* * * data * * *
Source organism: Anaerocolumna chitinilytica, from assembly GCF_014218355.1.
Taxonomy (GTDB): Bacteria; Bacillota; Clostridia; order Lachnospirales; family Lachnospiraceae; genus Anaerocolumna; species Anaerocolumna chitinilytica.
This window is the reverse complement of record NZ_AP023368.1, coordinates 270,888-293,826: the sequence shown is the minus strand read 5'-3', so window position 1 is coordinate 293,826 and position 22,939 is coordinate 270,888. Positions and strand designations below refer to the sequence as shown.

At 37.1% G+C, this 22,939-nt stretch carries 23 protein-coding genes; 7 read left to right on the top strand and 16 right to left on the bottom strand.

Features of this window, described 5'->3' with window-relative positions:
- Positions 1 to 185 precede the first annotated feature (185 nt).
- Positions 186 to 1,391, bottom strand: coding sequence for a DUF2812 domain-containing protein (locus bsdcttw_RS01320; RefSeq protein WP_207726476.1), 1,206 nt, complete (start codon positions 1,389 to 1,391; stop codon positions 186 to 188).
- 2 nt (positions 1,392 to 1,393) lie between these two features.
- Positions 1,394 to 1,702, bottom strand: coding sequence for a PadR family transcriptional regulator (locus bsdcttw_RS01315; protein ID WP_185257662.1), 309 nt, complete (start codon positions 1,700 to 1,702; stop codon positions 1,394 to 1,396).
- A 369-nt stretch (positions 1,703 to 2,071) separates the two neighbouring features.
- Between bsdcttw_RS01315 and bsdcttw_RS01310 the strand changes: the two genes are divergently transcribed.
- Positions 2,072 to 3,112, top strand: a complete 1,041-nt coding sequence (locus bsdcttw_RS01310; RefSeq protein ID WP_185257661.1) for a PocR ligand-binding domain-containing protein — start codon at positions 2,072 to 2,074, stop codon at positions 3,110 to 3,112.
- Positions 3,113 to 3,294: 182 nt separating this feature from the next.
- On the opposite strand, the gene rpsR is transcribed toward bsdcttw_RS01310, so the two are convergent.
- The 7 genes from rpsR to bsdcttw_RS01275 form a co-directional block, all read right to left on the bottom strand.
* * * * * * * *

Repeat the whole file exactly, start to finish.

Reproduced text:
Source organism: Anaerocolumna chitinilytica, from assembly GCF_014218355.1.
Taxonomy (GTDB): Bacteria; Bacillota; Clostridia; order Lachnospirales; family Lachnospiraceae; genus Anaerocolumna; species Anaerocolumna chitinilytica.
This window is the reverse complement of record NZ_AP023368.1, coordinates 270,888-293,826: the sequence shown is the minus strand read 5'-3', so window position 1 is coordinate 293,826 and position 22,939 is coordinate 270,888. Positions and strand designations below refer to the sequence as shown.

At 37.1% G+C, this 22,939-nt stretch carries 23 protein-coding genes; 7 read left to right on the top strand and 16 right to left on the bottom strand.

Features of this window, described 5'->3' with window-relative positions:
- Positions 1 to 185 precede the first annotated feature (185 nt).
- Positions 186 to 1,391, bottom strand: coding sequence for a DUF2812 domain-containing protein (locus bsdcttw_RS01320; RefSeq protein WP_207726476.1), 1,206 nt, complete (start codon positions 1,389 to 1,391; stop codon positions 186 to 188).
- 2 nt (positions 1,392 to 1,393) lie between these two features.
- Positions 1,394 to 1,702, bottom strand: coding sequence for a PadR family transcriptional regulator (locus bsdcttw_RS01315; protein ID WP_185257662.1), 309 nt, complete (start codon positions 1,700 to 1,702; stop codon positions 1,394 to 1,396).
- A 369-nt stretch (positions 1,703 to 2,071) separates the two neighbouring features.
- Between bsdcttw_RS01315 and bsdcttw_RS01310 the strand changes: the two genes are divergently transcribed.
- Positions 2,072 to 3,112, top strand: a complete 1,041-nt coding sequence (locus bsdcttw_RS01310; RefSeq protein ID WP_185257661.1) for a PocR ligand-binding domain-containing protein — start codon at positions 2,072 to 2,074, stop codon at positions 3,110 to 3,112.
- Positions 3,113 to 3,294: 182 nt separating this feature from the next.
- On the opposite strand, the gene rpsR is transcribed toward bsdcttw_RS01310, so the two are convergent.
- The 7 genes from rpsR to bsdcttw_RS01275 form a co-directional block, all read right to left on the bottom strand.